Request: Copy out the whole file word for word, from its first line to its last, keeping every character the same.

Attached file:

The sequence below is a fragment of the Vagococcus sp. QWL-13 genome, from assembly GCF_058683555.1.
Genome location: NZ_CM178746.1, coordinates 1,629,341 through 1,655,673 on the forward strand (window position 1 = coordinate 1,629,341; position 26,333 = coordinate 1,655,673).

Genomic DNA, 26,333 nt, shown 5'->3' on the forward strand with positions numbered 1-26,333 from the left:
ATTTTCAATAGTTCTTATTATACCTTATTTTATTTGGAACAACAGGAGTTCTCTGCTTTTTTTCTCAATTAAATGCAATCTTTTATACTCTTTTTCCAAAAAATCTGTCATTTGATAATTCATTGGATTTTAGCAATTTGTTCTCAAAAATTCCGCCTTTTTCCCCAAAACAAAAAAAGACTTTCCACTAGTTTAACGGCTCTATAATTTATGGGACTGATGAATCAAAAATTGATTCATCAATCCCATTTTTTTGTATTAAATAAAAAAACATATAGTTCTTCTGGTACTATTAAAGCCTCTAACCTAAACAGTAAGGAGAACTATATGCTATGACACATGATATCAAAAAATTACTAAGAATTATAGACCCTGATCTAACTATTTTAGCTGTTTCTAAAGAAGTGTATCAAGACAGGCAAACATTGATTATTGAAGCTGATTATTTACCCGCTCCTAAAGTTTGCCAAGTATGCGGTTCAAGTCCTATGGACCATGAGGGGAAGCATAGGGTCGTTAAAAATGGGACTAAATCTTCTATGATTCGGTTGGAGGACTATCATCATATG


The sequence below is a fragment of the Vagococcus sp. QWL-13 genome, from assembly GCF_058683555.1.
Genome location: NZ_CM178746.1, coordinates 1,629,341 through 1,655,673 on the forward strand (window position 1 = coordinate 1,629,341; position 26,333 = coordinate 1,655,673).

Genomic DNA, 26,333 nt, shown 5'->3' on the forward strand with positions numbered 1-26,333 from the left:
ATTTTCAATAGTTCTTATTATACCTTATTTTATTTGGAACAACAGGAGTTCTCTGCTTTTTTTCTCAATTAAATGCAATCTTTTATACTCTTTTTCCAAAAAATCTGTCATTTGATAATTCATTGGATTTTAGCAATTTGTTCTCAAAAATTCCGCCTTTTTCCCCAAAACAAAAAAAGACTTTCCACTAGTTTAACGGCTCTATAATTTATGGGACTGATGAATCAAAAATTGATTCATCAATCCCATTTTTTTGTATTAAATAAAAAAACATATAGTTCTTCTGGTACTATTAAAGCCTCTAACCTAAACAGTAAGGAGAACTATATGCTATGACACATGATATCAAAAAATTACTAAGAATTATAGACCCTGATCTAACTATTTTAGCTGTTTCTAAAGAAGTGTATCAAGACAGGCAAACATTGATTATTGAAGCTGATTATTTACCCGCTCCTAAAGTTTGCCAAGTATGCGGTTCAAGTCCTATGGACCATGAGGGGAAGCATAGGGTCGTTAAAAATGGGACTAAATCTTCTATGATTCGGTTGGAGGACTATCATCATATG